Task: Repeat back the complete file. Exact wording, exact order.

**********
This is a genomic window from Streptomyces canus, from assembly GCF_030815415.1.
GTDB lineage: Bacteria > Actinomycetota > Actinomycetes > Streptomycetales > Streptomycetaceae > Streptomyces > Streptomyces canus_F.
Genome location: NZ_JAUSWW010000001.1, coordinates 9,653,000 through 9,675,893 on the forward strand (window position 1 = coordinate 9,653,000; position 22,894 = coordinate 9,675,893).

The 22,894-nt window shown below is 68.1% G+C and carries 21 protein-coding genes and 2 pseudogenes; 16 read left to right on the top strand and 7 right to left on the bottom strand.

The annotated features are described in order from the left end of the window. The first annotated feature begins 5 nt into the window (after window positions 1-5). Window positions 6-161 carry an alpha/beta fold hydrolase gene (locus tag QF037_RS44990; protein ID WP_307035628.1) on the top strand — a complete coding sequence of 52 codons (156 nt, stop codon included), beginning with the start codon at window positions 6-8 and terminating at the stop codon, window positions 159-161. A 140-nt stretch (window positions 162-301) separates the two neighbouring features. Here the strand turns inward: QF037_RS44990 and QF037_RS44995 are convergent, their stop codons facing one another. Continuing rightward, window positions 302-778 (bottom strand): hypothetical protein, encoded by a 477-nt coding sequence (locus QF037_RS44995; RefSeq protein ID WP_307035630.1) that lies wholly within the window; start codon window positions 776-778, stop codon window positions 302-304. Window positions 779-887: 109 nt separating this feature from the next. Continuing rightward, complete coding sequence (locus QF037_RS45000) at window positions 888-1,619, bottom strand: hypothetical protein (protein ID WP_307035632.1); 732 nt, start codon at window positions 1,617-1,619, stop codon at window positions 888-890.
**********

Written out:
This is a genomic window from Streptomyces canus, from assembly GCF_030815415.1.
GTDB lineage: Bacteria > Actinomycetota > Actinomycetes > Streptomycetales > Streptomycetaceae > Streptomyces > Streptomyces canus_F.
Genome location: NZ_JAUSWW010000001.1, coordinates 9,653,000 through 9,675,893 on the forward strand (window position 1 = coordinate 9,653,000; position 22,894 = coordinate 9,675,893).

The 22,894-nt window shown below is 68.1% G+C and carries 21 protein-coding genes and 2 pseudogenes; 16 read left to right on the top strand and 7 right to left on the bottom strand.

The annotated features are described in order from the left end of the window. The first annotated feature begins 5 nt into the window (after window positions 1-5). Window positions 6-161 carry an alpha/beta fold hydrolase gene (locus tag QF037_RS44990; protein ID WP_307035628.1) on the top strand — a complete coding sequence of 52 codons (156 nt, stop codon included), beginning with the start codon at window positions 6-8 and terminating at the stop codon, window positions 159-161. A 140-nt stretch (window positions 162-301) separates the two neighbouring features. Here the strand turns inward: QF037_RS44990 and QF037_RS44995 are convergent, their stop codons facing one another. Continuing rightward, window positions 302-778 (bottom strand): hypothetical protein, encoded by a 477-nt coding sequence (locus QF037_RS44995; RefSeq protein ID WP_307035630.1) that lies wholly within the window; start codon window positions 776-778, stop codon window positions 302-304. Window positions 779-887: 109 nt separating this feature from the next. Continuing rightward, complete coding sequence (locus QF037_RS45000) at window positions 888-1,619, bottom strand: hypothetical protein (protein ID WP_307035632.1); 732 nt, start codon at window positions 1,617-1,619, stop codon at window positions 888-890.